How To Choose Clothing For Riding Your Motorcycle
What to wear while you’re riding your motorcycle is a practical concern, and one not to be taken lightly. The longer you ride, the more likely it is that you’ll face changing weather conditions, temperature variations and road conditions from dirt to asphalt and every combination thereof.
So what do you wear?
It’s not like taking a quick run to the store in your car. What if it rains? Hail? Your Metal Mulisha t-shirt just won’t work in a hail storm.
Clothing designed – or at least appropriate – for riding is damn near as big a part of the experience as the ride itself. You need the right gear to ensure your safety and to ensure your comfort; riding in the cold out in Mother Nature can be distracting and make your ride unpleasant if you’re under or over dressed.
I’m not saying the “biker look” is the only way to go. I am saying that the clothes you wear need to be up to the task.
Leather is and always will be the gold standard of motorcycle apparel. It’s the established material for motorcycle riding because it’s tough, and in a worst-case scenario, it performs like a reinforced second skin. Leather provides superb protection against impacts and scrapes. It has the virtue of longevity and durability. It is without question, well worth the price. You have a wide variety of choices from modern or retro classic styles right off the rack. You can go for a Terminator look or something more classically “biker,” and depending on the way you ride, you can find cut and fit specs perfect for your style. Tight if you ride hi-rev sport bikes, maybe a little more loose-fitting if you’re out barhopping.
Leather isn’t naturally waterproof, and that can be a drawback. Your leather jacket and chaps will stay wet for a long time if it rains, and they’ll smell like, well, wet leather, once you reach your destination. That wet leather smell has the staying power of “that wet dog smell,” so it’s a consideration you have to take into account. Many current brands combine a waterproof membrane or lining (and often removable) which solves some of the inherent problems, but though leather may be passably ‘breathable,’ it tends to be too damn hot in summer.
Today’s textile garments have a lot of hype attached to them, but they do have the virtue of being waterproof, breathable, and they sometimes come reinforced with Kevlar. They dry fast. They don’t smell like the back seat of a New York taxi when they get wet and they can be extraordinarily cool on a hot day. I personally don’t love them when it’s cold, but they suffice. Modern textile jackets and pants generally come with removable linings, inside pouches and spaces for adding or removing armor. You also get the benefit of pockets which close with Velcro and other variants. If you’ve ever had your vintage Zippo lighter cartwheel down the road behind you after falling out of the pocket of your leather jacket, you can feel me on this one…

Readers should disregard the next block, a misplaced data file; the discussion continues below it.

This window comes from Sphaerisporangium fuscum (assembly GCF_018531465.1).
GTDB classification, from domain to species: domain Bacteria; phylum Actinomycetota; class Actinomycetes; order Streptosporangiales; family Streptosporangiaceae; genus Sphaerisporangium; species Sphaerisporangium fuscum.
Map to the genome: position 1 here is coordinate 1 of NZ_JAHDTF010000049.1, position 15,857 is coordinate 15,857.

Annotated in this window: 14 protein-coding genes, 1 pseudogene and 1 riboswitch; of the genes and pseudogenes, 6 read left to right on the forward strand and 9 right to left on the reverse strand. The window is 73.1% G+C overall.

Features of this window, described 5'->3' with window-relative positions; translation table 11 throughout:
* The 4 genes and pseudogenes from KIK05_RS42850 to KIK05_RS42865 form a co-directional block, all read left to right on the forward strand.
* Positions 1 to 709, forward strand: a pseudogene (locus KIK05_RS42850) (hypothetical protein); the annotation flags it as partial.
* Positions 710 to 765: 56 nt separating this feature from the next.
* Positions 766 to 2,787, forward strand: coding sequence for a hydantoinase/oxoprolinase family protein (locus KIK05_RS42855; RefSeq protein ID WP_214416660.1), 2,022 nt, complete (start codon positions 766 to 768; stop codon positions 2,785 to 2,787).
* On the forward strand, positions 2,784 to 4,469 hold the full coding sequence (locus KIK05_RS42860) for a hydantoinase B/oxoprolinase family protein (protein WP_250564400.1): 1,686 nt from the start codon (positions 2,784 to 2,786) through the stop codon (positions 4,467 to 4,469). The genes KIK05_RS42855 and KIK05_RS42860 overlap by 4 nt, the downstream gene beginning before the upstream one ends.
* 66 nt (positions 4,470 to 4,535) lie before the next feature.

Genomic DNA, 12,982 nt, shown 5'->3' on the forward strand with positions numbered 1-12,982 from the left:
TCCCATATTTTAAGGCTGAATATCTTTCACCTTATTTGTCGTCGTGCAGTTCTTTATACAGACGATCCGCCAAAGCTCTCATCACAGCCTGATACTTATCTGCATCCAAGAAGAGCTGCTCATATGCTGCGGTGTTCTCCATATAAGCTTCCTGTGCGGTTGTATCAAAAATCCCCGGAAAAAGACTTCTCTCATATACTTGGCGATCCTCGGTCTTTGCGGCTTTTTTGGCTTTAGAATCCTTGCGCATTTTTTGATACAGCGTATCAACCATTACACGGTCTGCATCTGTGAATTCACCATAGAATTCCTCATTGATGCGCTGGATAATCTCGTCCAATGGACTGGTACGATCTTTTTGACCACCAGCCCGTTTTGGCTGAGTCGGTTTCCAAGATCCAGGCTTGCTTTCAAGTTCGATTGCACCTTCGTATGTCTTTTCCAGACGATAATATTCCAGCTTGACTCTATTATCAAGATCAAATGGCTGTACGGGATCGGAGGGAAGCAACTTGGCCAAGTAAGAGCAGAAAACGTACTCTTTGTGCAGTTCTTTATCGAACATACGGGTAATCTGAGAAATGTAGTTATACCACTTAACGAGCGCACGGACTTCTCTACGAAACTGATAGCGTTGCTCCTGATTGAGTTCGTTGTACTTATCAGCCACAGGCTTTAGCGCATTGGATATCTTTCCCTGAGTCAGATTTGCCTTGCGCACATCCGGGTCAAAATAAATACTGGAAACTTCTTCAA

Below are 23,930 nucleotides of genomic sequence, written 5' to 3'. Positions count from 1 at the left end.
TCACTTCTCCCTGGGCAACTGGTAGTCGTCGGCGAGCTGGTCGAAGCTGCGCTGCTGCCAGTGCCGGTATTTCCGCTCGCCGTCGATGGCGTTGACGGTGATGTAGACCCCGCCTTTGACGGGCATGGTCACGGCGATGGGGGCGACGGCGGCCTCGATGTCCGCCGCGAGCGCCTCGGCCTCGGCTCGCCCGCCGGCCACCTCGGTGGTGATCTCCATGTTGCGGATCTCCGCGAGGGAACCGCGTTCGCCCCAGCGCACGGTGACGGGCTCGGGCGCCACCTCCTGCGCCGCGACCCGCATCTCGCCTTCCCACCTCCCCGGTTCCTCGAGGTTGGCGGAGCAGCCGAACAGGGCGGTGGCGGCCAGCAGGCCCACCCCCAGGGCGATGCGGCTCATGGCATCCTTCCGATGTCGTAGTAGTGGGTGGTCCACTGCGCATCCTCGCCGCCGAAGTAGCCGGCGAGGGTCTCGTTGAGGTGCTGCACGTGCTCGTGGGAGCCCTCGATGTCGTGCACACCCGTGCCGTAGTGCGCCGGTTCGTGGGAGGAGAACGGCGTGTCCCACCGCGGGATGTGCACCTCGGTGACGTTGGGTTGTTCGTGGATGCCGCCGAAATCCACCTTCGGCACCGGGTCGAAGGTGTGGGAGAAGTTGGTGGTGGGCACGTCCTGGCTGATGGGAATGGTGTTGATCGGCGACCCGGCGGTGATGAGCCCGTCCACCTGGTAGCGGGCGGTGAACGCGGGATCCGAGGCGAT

Don’t be a jackass. Find some way to look like you. You do not, repeat, do not, have to look like Marlon Brando or a member of the Village People while you’re riding. Your personal style and colour preference should lead you in your choice of riding gear. There’s no shortage of style selections in appropriate gear, so let your conscience be your guide here. Classic. Trendy. Italian. Urban. Take your pick, just make sure whatever you’re wearing doesn’t interfere with the safe and precise operation of your machine. Laying your bike down in the latest and greatest clothing is not an option…
For track day, don’t be a tool. Get some good leathers and make sure they fit tight. Lots of track day events don’t even let you wear textile-based clothing, and that’s a good thing. It’s no fun to burst into flames if you go over the high side in a corner.A one piece suit is usually a requirement on the track and a regulation requirement if you’re in most sanctioned race situations.
Armour-added gear is de riguer for motocross and GP events, so you should have and wear the composites which are up to the task of keeping you from being peeled like an overripe grape. This type of gear generally features a rating system like that developed for helmets, so check these out. Armour is generally not found in older leather styles or motorcycle garments, and the old ones work like a dream, but it is an important component of proper gear. How could you argue with extra protection to your knees, elbows, hips and back?
Your motorcycle clothing has numerous demands to satisfy. It’s to keep you comfortable in various environments but needs to keep you safe. You need it to keep you warm and dry, but cool and ventilated in the warmer seasons. Even more important, it should protect you if you come off your motorcycle or scooter. And finally you want it to fit well, not be too big and gather air – and look stylish too!
You have a couple of options here, you can go for a waterproof outfit for everyday use, or you might opt for a separate rain suit designed specifically for the needs of motorcyclists. Essentially, you wear one of these over whatever you happen to have on over any gear you wear.
One good factor? Rain suits usually include highlighted strips and built in reflectors or brighter colors which aide visibility in traffic in darker weather conditions. They feature a tight fit and good, sealed closures over your wrists and ankles. The upshot? You stay dry inside.
Buy large here. This kind of gear should easily go on and off over your boots and, ideally, keep you from having to remove your helmet. These suits should be roomy enough to provide a free range of motion when riding, so give any purchases a ‘dry run’ before you set off for Argentina, Chile, Machu Pichu or Patagonia.
Of course, a rain suit made to pack away into an easy-to-carry pouch is the ultimate killer app.
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